For three weekends only, a public tour of the Houses of Parliament includes a free session at the drawing area set up in Westminster Hall. Artist Rachel Gasden looks to four mosaics in the Central Lobby (UK’s patron saints George, Andrew, Patrick and David) plus drawings from the public to create paintings for “The Big Draw at Houses of Parliament”, 19th, 26th October and 2nd November 2013.
Contemporary drawing highlights 1,000 years of history
Groups of visitors enter for the tour from Cromwell Green on the West side of Houses of Parliament, where one can get a good view of the gargoyles, statues and the architecture of this Gothic-themed Victorian building. This historic site was designed by Charles Barry (the same architect of Highclere Castle, also known as TV’s “Downton Abbey”).
Visitors are not allowed to take photos once the tour has proceeded past Westminster Hall… but taking notes is entirely okay, so I scribbled in my sketchbook as we went along:
The tour was about an hour, led by an engaging and knowledgeable guide, who shared lots of details of British history and how the UK government works (and even what happens if it doesn’t work). We learned about the Monarch’s role in government, both Houses (Lords and Commons) and evolution of Parliament over the hundreds of years. We talked about the buildings, too; apart from Westminster Hall, these date from late 1800s and are highly decorated in an exceedingly Victorian fashion (meaning, in the guide’s own words, “over the top”). Think lots of flowers, gold leaf and bright colours, particularly anywhere the Queen might hang out.
Campaign for Drawing sets up in Westminster Hall
Westminster Hall was built in late 1090’s as the palace and meeting hall for early British monarchs. About 800 years later, nearly the whole site was burnt down in 1834 by a Clerk of Works who thought it might be a good idea to burn two cart loads of Tally Sticks in the basement under the House of Lords. Westminster Hall is the main building to survive the calamity and The Big Draw event, led by artist Rachel Gasden, takes place here.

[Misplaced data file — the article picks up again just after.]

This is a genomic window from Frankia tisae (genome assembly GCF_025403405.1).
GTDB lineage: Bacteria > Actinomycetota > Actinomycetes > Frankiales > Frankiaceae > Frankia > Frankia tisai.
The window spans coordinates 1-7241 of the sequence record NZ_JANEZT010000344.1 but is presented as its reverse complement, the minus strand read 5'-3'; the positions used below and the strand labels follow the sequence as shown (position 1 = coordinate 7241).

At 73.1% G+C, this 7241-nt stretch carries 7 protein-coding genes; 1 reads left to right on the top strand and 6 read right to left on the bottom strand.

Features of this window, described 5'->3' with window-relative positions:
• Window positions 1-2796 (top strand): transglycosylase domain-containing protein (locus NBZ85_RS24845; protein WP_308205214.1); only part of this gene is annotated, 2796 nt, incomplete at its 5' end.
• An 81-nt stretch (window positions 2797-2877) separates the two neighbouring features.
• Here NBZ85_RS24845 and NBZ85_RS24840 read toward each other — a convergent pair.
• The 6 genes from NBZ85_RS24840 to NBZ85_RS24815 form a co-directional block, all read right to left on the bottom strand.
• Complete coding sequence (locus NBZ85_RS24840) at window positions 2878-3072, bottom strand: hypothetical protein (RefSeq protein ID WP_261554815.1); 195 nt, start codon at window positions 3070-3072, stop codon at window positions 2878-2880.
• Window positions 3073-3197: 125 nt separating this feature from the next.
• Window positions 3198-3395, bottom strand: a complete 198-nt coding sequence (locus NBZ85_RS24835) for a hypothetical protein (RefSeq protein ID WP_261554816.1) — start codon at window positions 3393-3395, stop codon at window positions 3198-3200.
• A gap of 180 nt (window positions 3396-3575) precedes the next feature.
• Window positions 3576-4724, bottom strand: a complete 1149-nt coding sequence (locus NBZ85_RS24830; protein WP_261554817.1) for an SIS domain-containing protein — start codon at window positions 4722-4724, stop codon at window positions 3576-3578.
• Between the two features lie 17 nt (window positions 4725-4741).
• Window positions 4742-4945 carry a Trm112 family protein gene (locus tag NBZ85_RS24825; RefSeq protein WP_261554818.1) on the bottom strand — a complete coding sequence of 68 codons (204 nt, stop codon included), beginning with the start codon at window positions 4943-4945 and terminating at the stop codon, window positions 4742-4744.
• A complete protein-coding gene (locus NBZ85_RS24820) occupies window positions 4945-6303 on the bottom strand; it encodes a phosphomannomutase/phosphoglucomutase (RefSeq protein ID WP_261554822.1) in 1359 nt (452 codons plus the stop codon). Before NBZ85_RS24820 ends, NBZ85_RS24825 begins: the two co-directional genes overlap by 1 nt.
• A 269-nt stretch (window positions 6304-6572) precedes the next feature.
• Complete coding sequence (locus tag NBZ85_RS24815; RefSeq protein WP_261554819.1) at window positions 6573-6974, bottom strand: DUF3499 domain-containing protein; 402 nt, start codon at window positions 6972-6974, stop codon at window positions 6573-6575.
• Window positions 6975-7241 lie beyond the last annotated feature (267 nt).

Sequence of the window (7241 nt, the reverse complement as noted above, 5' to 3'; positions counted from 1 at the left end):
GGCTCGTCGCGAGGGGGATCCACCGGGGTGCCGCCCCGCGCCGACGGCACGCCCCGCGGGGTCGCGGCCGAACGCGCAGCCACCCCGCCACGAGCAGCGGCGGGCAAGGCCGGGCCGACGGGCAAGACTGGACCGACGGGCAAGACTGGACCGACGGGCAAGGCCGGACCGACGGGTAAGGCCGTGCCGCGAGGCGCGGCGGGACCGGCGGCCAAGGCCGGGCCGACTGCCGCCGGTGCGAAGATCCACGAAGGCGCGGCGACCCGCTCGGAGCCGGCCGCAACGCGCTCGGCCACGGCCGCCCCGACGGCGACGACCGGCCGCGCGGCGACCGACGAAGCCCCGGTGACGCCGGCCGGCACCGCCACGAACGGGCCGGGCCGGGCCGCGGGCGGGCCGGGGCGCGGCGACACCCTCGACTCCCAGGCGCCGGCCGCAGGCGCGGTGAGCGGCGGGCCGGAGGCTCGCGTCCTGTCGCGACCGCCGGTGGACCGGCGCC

Members of the public are invited to join the Big Draw after their tour of the Houses of Parliament.
Provided with paper and drawing materials, and inspired by artworks from around Houses of Parliament collection, visitors have the chance to draw their own picture based on saints, kings and queens, dragons, flowers, decor… or whatever they like! Asle (above) drew a picture of her mum, the first person that came to mind when a volunteer suggested she draw a “saint”.
My contribution during the 19th October session of The Big Draw was a sketch of one of the many magical beasts guarding the entrances and staircases of the Lords Chamber and Westminster Hall. Traditionally, the unicorn represents Scotland while the lion represents England, and use of both in the emblem for Great Britain dates back to 1603 with the accession of James I of England who was also James VI of Scotland.
Big Draw events sponsored by The Campaign for Drawing are happening all over the world in 15 countries including England until 3 November 2013.
More information and links
- More about Big Draw at the Houses of Parliament
- Download Houses of Parliament – The Big Draw (leaflet) [PDF]
- The Big Draw and Campaign for Drawing – a UK-based charity
- Learn more about Rachel Gasden on her website
- Related article: James Bond and other characters perform for Big Draw event at Threadneedle Prize exhibit
Event details: Public tours of Houses of Parliament are most Saturdays throughout the year, Big Draw event on 19 October, 26 October and 2 November 2013. Paid admission, concessions.